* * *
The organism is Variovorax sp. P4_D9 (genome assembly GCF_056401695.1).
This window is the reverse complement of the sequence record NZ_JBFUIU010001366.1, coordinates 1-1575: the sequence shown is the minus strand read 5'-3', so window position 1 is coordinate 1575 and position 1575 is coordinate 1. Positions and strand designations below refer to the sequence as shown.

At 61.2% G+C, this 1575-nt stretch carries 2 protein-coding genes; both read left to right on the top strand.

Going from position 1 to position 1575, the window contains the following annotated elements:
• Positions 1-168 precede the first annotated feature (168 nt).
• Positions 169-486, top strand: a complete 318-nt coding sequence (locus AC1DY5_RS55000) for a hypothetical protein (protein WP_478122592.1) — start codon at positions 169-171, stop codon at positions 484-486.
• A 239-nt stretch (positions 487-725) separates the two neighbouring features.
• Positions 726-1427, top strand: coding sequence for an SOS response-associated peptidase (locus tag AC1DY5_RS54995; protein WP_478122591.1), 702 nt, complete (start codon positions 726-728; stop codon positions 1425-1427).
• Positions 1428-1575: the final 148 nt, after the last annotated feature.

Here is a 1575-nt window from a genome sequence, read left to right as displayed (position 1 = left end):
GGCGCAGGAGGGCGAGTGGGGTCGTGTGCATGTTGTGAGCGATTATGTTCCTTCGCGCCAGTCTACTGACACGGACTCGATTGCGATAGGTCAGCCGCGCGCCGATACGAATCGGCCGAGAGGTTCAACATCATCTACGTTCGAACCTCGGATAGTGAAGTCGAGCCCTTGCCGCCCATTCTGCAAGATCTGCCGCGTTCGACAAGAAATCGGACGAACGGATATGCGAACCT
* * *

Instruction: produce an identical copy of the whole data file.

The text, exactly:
The organism is Variovorax sp. P4_D9 (genome assembly GCF_056401695.1).
This window is the reverse complement of the sequence record NZ_JBFUIU010001366.1, coordinates 1-1575: the sequence shown is the minus strand read 5'-3', so window position 1 is coordinate 1575 and position 1575 is coordinate 1. Positions and strand designations below refer to the sequence as shown.

At 61.2% G+C, this 1575-nt stretch carries 2 protein-coding genes; both read left to right on the top strand.

Going from position 1 to position 1575, the window contains the following annotated elements:
• Positions 1-168 precede the first annotated feature (168 nt).
• Positions 169-486, top strand: a complete 318-nt coding sequence (locus AC1DY5_RS55000) for a hypothetical protein (protein WP_478122592.1) — start codon at positions 169-171, stop codon at positions 484-486.
• A 239-nt stretch (positions 487-725) separates the two neighbouring features.
• Positions 726-1427, top strand: coding sequence for an SOS response-associated peptidase (locus tag AC1DY5_RS54995; protein WP_478122591.1), 702 nt, complete (start codon positions 726-728; stop codon positions 1425-1427).
• Positions 1428-1575: the final 148 nt, after the last annotated feature.

Here is a 1575-nt window from a genome sequence, read left to right as displayed (position 1 = left end):
GGCGCAGGAGGGCGAGTGGGGTCGTGTGCATGTTGTGAGCGATTATGTTCCTTCGCGCCAGTCTACTGACACGGACTCGATTGCGATAGGTCAGCCGCGCGCCGATACGAATCGGCCGAGAGGTTCAACATCATCTACGTTCGAACCTCGGATAGTGAAGTCGAGCCCTTGCCGCCCATTCTGCAAGATCTGCCGCGTTCGACAAGAAATCGGACGAACGGATATGCGAACCT